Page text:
Who couldn't love this beautiful, darling creature?
And an unsettling thought entered my mind.
Maybe there will be someone out there who doesn't. Maybe there'll be a gang of them. And who knows what kind of electronic deviltry will exist to vex my baby when she is beyond my arms and making her first forays into the world?
Obviously, the answers are unknowable. And, frankly, there is no sense worrying about them as there is a need to be aware of them.
But the more I think about it, if these things happen, I don't think it will be a matter of someone not loving my daughter - or anyone else's child, for that matter.
That threat to our children isn't going to come from some futuristic gadget; it's going to be something as ancient as jealousy and fear and pride.
Accounts of Rebecca Sedwick's troubles say it began over a boy. Then people who once were her friends turned against her.
When I was a kid, most any harassment could be locked out once inside the confines of one's home. At its worst, I suppose, one could take a phone off the hook.
But we've become more wired these days. Just about anything can be communicated just about anywhere.
It may have been the best Rebecca's mom could do to delete her daughter's Facebook account, but she couldn't stop the child from wanting to have a voice in the electronic void, the lingua franca of this generation.
Unfortunately for her, that voice carried. It wasn't long before her tormentors tracked her down and eventually killed her - first her spirit, and then her body.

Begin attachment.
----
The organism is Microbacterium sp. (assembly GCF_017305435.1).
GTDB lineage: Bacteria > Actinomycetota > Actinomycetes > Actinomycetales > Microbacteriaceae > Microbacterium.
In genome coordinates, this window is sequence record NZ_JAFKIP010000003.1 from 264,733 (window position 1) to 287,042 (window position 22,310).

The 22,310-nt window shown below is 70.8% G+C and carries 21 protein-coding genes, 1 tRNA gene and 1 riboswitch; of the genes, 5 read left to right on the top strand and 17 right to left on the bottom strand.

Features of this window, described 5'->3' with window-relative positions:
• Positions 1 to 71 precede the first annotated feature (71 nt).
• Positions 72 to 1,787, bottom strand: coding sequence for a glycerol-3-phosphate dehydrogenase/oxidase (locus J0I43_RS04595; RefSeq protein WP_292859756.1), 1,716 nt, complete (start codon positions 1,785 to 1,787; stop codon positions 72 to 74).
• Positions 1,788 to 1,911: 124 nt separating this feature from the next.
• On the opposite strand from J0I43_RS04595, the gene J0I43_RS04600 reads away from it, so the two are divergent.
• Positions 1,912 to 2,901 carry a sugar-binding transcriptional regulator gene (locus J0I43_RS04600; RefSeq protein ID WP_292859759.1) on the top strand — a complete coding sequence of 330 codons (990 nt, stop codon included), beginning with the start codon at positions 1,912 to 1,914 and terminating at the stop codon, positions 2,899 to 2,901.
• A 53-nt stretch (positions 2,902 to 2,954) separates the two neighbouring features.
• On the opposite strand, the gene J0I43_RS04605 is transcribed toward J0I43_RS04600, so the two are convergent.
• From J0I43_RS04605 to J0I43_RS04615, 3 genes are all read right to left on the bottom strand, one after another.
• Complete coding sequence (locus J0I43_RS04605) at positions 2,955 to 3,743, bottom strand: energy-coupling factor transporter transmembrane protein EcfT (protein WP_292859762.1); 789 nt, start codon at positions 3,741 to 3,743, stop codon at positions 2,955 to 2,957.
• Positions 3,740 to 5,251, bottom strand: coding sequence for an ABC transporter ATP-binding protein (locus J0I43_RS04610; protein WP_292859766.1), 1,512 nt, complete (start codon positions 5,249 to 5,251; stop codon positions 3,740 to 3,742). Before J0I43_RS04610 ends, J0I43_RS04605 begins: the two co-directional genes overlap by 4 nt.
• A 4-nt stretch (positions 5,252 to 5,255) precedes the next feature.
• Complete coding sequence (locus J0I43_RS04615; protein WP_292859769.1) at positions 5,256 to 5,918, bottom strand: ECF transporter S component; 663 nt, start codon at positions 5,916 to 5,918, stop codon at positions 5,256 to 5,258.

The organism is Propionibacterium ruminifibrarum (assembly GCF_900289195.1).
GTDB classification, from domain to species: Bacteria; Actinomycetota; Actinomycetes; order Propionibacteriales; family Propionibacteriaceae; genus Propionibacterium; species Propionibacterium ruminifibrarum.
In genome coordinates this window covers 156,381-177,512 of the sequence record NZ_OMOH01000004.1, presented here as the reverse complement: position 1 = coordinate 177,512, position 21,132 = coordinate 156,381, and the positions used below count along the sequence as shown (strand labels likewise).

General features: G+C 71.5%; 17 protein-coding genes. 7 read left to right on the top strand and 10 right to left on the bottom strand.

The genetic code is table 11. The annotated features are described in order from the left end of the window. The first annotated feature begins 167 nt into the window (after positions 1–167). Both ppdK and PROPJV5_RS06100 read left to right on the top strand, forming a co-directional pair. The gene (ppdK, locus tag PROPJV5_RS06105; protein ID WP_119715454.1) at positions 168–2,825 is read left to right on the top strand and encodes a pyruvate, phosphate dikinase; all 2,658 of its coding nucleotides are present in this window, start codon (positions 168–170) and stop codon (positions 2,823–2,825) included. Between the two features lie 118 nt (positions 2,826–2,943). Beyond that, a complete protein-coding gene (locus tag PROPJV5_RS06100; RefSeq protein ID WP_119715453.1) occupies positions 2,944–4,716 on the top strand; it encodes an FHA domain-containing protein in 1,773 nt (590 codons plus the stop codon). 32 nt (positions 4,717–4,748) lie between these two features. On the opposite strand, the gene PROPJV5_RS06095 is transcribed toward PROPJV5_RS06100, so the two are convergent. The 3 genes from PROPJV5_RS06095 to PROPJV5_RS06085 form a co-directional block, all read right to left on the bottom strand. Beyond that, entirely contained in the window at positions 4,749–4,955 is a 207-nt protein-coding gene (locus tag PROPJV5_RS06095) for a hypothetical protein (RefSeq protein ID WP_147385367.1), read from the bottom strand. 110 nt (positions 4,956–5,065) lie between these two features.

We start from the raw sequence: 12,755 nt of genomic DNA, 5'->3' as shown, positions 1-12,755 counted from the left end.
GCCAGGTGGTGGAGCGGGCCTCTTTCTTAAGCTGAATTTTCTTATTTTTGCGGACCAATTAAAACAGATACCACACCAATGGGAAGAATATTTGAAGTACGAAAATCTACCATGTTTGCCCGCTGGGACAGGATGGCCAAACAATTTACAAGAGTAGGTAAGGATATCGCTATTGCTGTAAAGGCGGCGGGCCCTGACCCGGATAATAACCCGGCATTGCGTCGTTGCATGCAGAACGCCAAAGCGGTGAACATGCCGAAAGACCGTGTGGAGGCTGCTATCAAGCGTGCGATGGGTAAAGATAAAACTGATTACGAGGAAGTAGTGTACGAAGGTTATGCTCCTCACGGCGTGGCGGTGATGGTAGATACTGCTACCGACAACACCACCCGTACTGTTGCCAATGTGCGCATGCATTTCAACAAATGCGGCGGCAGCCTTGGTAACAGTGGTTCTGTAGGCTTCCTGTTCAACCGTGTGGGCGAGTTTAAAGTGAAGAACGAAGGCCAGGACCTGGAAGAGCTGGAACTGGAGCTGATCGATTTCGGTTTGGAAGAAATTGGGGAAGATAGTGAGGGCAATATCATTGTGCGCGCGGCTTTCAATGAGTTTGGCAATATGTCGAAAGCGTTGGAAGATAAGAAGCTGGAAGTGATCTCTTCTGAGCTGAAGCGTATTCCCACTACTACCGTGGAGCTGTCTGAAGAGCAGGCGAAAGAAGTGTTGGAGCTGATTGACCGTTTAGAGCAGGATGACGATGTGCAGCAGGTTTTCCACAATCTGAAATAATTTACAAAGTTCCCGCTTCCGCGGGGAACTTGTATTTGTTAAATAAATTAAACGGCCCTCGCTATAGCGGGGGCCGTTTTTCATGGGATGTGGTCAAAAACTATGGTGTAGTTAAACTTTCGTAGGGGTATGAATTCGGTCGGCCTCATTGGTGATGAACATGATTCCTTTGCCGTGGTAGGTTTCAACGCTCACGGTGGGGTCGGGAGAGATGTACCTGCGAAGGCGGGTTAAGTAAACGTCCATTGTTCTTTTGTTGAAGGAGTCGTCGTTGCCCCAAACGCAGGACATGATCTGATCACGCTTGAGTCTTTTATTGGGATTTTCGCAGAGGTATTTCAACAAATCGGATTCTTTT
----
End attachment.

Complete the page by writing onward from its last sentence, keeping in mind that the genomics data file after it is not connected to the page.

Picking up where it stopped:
In a world where remote controls deliver entertainment - and death - perhaps we have become what we behold: remote and disconnected.
We are blips, bits, bytes and avatars, heads bowed, unseeing of another person's eyes, losing sight of the windows into their souls.
Torment becomes a video game, a drone strike. We don't see our targets as people anymore.
If there's ever going to be any hope of stemming this tide of meanness and lack of caring, we are going to have to turn inward and truly discern what it is we want to have valued of ourselves and then look for the same in others.
Jesus Christ said this much more simply: love your neighbor as yourself.
It has to start somewhere.
Maramba is managing editor of the Daily Mail. His email address is Phi...@dailymail.com.